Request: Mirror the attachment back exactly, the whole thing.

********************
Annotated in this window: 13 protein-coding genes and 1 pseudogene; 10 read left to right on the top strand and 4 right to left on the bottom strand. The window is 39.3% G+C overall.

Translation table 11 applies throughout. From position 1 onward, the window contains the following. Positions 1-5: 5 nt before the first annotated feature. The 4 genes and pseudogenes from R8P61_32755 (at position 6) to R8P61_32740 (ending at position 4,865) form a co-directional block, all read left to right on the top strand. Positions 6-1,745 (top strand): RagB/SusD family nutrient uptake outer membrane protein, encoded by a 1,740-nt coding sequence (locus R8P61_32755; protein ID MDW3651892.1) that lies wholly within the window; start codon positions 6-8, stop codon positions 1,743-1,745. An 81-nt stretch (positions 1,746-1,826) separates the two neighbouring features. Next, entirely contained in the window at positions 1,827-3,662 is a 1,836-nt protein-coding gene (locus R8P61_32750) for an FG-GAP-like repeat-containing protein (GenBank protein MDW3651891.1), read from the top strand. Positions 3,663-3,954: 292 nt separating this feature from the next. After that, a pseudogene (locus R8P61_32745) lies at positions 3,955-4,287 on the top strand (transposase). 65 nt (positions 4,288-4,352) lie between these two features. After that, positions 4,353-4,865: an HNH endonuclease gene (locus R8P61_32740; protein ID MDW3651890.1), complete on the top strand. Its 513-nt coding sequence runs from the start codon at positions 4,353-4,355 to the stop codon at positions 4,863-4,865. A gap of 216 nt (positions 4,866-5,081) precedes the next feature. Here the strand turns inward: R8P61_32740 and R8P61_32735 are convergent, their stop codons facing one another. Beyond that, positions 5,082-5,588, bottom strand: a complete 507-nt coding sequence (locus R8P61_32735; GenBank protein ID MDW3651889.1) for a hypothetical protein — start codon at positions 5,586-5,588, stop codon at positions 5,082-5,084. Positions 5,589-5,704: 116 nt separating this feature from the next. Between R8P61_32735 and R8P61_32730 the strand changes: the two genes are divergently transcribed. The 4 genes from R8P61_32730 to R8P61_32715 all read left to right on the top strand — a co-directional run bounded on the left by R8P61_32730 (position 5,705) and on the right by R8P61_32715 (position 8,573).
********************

Annotated in this window: 13 protein-coding genes and 1 pseudogene; 10 read left to right on the top strand and 4 right to left on the bottom strand. The window is 39.3% G+C overall.

Translation table 11 applies throughout. From position 1 onward, the window contains the following. Positions 1-5: 5 nt before the first annotated feature. The 4 genes and pseudogenes from R8P61_32755 (at position 6) to R8P61_32740 (ending at position 4,865) form a co-directional block, all read left to right on the top strand. Positions 6-1,745 (top strand): RagB/SusD family nutrient uptake outer membrane protein, encoded by a 1,740-nt coding sequence (locus R8P61_32755; protein ID MDW3651892.1) that lies wholly within the window; start codon positions 6-8, stop codon positions 1,743-1,745. An 81-nt stretch (positions 1,746-1,826) separates the two neighbouring features. Next, entirely contained in the window at positions 1,827-3,662 is a 1,836-nt protein-coding gene (locus R8P61_32750) for an FG-GAP-like repeat-containing protein (GenBank protein MDW3651891.1), read from the top strand. Positions 3,663-3,954: 292 nt separating this feature from the next. After that, a pseudogene (locus R8P61_32745) lies at positions 3,955-4,287 on the top strand (transposase). 65 nt (positions 4,288-4,352) lie between these two features. After that, positions 4,353-4,865: an HNH endonuclease gene (locus R8P61_32740; protein ID MDW3651890.1), complete on the top strand. Its 513-nt coding sequence runs from the start codon at positions 4,353-4,355 to the stop codon at positions 4,863-4,865. A gap of 216 nt (positions 4,866-5,081) precedes the next feature. Here the strand turns inward: R8P61_32740 and R8P61_32735 are convergent, their stop codons facing one another. Beyond that, positions 5,082-5,588, bottom strand: a complete 507-nt coding sequence (locus R8P61_32735; GenBank protein ID MDW3651889.1) for a hypothetical protein — start codon at positions 5,586-5,588, stop codon at positions 5,082-5,084. Positions 5,589-5,704: 116 nt separating this feature from the next. Between R8P61_32735 and R8P61_32730 the strand changes: the two genes are divergently transcribed. The 4 genes from R8P61_32730 to R8P61_32715 all read left to right on the top strand — a co-directional run bounded on the left by R8P61_32730 (position 5,705) and on the right by R8P61_32715 (position 8,573).